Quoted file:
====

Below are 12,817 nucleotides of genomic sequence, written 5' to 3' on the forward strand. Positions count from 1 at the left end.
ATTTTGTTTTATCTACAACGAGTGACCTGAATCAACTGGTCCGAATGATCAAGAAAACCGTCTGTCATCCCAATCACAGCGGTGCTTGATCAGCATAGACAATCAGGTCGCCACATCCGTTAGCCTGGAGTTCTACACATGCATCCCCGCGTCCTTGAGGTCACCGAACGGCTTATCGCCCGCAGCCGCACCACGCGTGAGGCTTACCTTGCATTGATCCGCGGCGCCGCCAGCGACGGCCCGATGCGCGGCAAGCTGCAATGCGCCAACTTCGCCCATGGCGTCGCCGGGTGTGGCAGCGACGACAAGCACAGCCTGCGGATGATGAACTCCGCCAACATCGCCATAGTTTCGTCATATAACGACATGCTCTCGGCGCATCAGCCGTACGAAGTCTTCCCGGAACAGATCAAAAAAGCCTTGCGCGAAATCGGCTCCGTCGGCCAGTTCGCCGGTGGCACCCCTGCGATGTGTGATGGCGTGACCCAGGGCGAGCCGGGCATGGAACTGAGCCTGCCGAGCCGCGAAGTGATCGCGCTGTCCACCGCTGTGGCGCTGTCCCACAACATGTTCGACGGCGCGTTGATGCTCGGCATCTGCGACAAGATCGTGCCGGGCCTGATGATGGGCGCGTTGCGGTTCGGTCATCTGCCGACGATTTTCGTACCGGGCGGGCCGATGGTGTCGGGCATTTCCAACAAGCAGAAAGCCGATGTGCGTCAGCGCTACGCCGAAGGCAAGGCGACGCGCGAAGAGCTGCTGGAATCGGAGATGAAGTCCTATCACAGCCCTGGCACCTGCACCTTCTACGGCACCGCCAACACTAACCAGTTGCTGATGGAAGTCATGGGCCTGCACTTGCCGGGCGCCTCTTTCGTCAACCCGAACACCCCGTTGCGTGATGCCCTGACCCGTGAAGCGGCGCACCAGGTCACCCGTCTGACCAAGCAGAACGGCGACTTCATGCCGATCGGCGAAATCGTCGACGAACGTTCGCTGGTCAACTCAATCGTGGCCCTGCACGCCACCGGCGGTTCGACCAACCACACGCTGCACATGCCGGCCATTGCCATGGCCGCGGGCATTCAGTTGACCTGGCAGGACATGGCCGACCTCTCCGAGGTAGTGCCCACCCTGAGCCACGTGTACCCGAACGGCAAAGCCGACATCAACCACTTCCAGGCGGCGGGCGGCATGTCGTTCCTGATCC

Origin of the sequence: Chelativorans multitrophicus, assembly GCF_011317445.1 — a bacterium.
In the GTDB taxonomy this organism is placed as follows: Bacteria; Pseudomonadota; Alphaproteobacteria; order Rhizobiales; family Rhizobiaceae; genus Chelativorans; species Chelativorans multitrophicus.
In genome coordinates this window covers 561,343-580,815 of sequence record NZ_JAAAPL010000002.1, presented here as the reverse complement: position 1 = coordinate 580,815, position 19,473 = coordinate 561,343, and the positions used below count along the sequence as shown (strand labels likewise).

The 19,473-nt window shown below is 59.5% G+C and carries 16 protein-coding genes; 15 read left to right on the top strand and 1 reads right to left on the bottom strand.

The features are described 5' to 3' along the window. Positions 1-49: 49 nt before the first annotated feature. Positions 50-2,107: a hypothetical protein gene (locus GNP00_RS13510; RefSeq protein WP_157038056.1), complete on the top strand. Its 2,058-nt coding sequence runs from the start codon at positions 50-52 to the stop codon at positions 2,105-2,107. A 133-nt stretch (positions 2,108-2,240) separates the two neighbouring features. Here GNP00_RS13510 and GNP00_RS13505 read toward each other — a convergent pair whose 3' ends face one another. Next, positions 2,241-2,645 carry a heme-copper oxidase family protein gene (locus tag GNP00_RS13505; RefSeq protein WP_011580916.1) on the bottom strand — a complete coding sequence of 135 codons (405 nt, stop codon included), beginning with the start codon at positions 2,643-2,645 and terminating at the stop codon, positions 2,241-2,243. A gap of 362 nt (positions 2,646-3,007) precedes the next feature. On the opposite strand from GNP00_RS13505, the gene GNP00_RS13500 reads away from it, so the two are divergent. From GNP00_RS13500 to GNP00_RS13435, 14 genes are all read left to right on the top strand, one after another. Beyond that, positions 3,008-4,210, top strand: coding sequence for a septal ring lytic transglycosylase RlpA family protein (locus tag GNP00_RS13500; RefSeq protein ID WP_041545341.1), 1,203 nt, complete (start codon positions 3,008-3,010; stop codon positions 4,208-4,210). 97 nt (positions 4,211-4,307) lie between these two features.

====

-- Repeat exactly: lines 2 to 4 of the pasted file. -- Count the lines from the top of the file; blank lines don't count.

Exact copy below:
ATTTTGTTTTATCTACAACGAGTGACCTGAATCAACTGGTCCGAATGATCAAGAAAACCGTCTGTCATCCCAATCACAGCGGTGCTTGATCAGCATAGACAATCAGGTCGCCACATCCGTTAGCCTGGAGTTCTACACATGCATCCCCGCGTCCTTGAGGTCACCGAACGGCTTATCGCCCGCAGCCGCACCACGCGTGAGGCTTACCTTGCATTGATCCGCGGCGCCGCCAGCGACGGCCCGATGCGCGGCAAGCTGCAATGCGCCAACTTCGCCCATGGCGTCGCCGGGTGTGGCAGCGACGACAAGCACAGCCTGCGGATGATGAACTCCGCCAACATCGCCATAGTTTCGTCATATAACGACATGCTCTCGGCGCATCAGCCGTACGAAGTCTTCCCGGAACAGATCAAAAAAGCCTTGCGCGAAATCGGCTCCGTCGGCCAGTTCGCCGGTGGCACCCCTGCGATGTGTGATGGCGTGACCCAGGGCGAGCCGGGCATGGAACTGAGCCTGCCGAGCCGCGAAGTGATCGCGCTGTCCACCGCTGTGGCGCTGTCCCACAACATGTTCGACGGCGCGTTGATGCTCGGCATCTGCGACAAGATCGTGCCGGGCCTGATGATGGGCGCGTTGCGGTTCGGTCATCTGCCGACGATTTTCGTACCGGGCGGGCCGATGGTGTCGGGCATTTCCAACAAGCAGAAAGCCGATGTGCGTCAGCGCTACGCCGAAGGCAAGGCGACGCGCGAAGAGCTGCTGGAATCGGAGATGAAGTCCTATCACAGCCCTGGCACCTGCACCTTCTACGGCACCGCCAACACTAACCAGTTGCTGATGGAAGTCATGGGCCTGCACTTGCCGGGCGCCTCTTTCGTCAACCCGAACACCCCGTTGCGTGATGCCCTGACCCGTGAAGCGGCGCACCAGGTCACCCGTCTGACCAAGCAGAACGGCGACTTCATGCCGATCGGCGAAATCGTCGACGAACGTTCGCTGGTCAACTCAATCGTGGCCCTGCACGCCACCGGCGGTTCGACCAACCACACGCTGCACATGCCGGCCATTGCCATGGCCGCGGGCATTCAGTTGACCTGGCAGGACATGGCCGACCTCTCCGAGGTAGTGCCCACCCTGAGCCACGTGTACCCGAACGGCAAAGCCGACATCAACCACTTCCAGGCGGCGGGCGGCATGTCGTTCCTGATCC

Origin of the sequence: Chelativorans multitrophicus, assembly GCF_011317445.1 — a bacterium.
In the GTDB taxonomy this organism is placed as follows: Bacteria; Pseudomonadota; Alphaproteobacteria; order Rhizobiales; family Rhizobiaceae; genus Chelativorans; species Chelativorans multitrophicus.